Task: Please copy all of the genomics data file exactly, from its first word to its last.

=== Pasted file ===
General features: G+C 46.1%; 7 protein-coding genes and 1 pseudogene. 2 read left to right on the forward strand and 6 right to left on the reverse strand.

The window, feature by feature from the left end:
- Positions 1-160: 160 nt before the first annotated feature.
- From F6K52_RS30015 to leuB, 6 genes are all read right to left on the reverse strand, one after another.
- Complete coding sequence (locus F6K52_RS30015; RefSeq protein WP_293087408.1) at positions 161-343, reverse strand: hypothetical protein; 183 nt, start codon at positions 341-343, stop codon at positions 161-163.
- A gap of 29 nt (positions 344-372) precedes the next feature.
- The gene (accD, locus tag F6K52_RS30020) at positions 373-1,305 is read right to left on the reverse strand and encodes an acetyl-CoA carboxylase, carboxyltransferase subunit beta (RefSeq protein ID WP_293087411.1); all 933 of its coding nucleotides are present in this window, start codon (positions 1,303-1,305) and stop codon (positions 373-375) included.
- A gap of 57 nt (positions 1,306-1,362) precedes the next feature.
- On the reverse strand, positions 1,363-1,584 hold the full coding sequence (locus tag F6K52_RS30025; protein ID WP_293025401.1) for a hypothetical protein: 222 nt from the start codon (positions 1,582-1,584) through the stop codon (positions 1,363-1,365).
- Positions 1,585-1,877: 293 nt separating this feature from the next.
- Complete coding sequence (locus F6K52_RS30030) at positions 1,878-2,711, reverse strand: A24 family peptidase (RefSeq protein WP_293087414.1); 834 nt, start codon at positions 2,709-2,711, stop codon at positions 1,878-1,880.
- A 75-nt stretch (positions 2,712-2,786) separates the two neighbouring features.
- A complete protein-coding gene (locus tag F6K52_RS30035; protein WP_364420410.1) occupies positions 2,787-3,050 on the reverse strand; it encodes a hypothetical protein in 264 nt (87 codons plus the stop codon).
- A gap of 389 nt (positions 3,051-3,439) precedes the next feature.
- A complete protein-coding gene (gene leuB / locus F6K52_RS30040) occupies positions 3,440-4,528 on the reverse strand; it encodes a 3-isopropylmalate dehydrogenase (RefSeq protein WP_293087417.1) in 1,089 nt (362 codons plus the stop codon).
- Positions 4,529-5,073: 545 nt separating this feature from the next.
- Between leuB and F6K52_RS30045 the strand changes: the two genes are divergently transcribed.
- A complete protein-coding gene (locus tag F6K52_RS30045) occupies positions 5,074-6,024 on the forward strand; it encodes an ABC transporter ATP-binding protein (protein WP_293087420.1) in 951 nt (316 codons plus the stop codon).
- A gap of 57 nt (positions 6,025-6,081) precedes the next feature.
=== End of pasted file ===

General features: G+C 46.1%; 7 protein-coding genes and 1 pseudogene. 2 read left to right on the forward strand and 6 right to left on the reverse strand.

The window, feature by feature from the left end:
- Positions 1-160: 160 nt before the first annotated feature.
- From F6K52_RS30015 to leuB, 6 genes are all read right to left on the reverse strand, one after another.
- Complete coding sequence (locus F6K52_RS30015; RefSeq protein WP_293087408.1) at positions 161-343, reverse strand: hypothetical protein; 183 nt, start codon at positions 341-343, stop codon at positions 161-163.
- A gap of 29 nt (positions 344-372) precedes the next feature.
- The gene (accD, locus tag F6K52_RS30020) at positions 373-1,305 is read right to left on the reverse strand and encodes an acetyl-CoA carboxylase, carboxyltransferase subunit beta (RefSeq protein ID WP_293087411.1); all 933 of its coding nucleotides are present in this window, start codon (positions 1,303-1,305) and stop codon (positions 373-375) included.
- A gap of 57 nt (positions 1,306-1,362) precedes the next feature.
- On the reverse strand, positions 1,363-1,584 hold the full coding sequence (locus tag F6K52_RS30025; protein ID WP_293025401.1) for a hypothetical protein: 222 nt from the start codon (positions 1,582-1,584) through the stop codon (positions 1,363-1,365).
- Positions 1,585-1,877: 293 nt separating this feature from the next.
- Complete coding sequence (locus F6K52_RS30030) at positions 1,878-2,711, reverse strand: A24 family peptidase (RefSeq protein WP_293087414.1); 834 nt, start codon at positions 2,709-2,711, stop codon at positions 1,878-1,880.
- A 75-nt stretch (positions 2,712-2,786) separates the two neighbouring features.
- A complete protein-coding gene (locus tag F6K52_RS30035; protein WP_364420410.1) occupies positions 2,787-3,050 on the reverse strand; it encodes a hypothetical protein in 264 nt (87 codons plus the stop codon).
- A gap of 389 nt (positions 3,051-3,439) precedes the next feature.
- A complete protein-coding gene (gene leuB / locus F6K52_RS30040) occupies positions 3,440-4,528 on the reverse strand; it encodes a 3-isopropylmalate dehydrogenase (RefSeq protein WP_293087417.1) in 1,089 nt (362 codons plus the stop codon).
- Positions 4,529-5,073: 545 nt separating this feature from the next.
- Between leuB and F6K52_RS30045 the strand changes: the two genes are divergently transcribed.
- A complete protein-coding gene (locus tag F6K52_RS30045) occupies positions 5,074-6,024 on the forward strand; it encodes an ABC transporter ATP-binding protein (protein WP_293087420.1) in 951 nt (316 codons plus the stop codon).
- A gap of 57 nt (positions 6,025-6,081) precedes the next feature.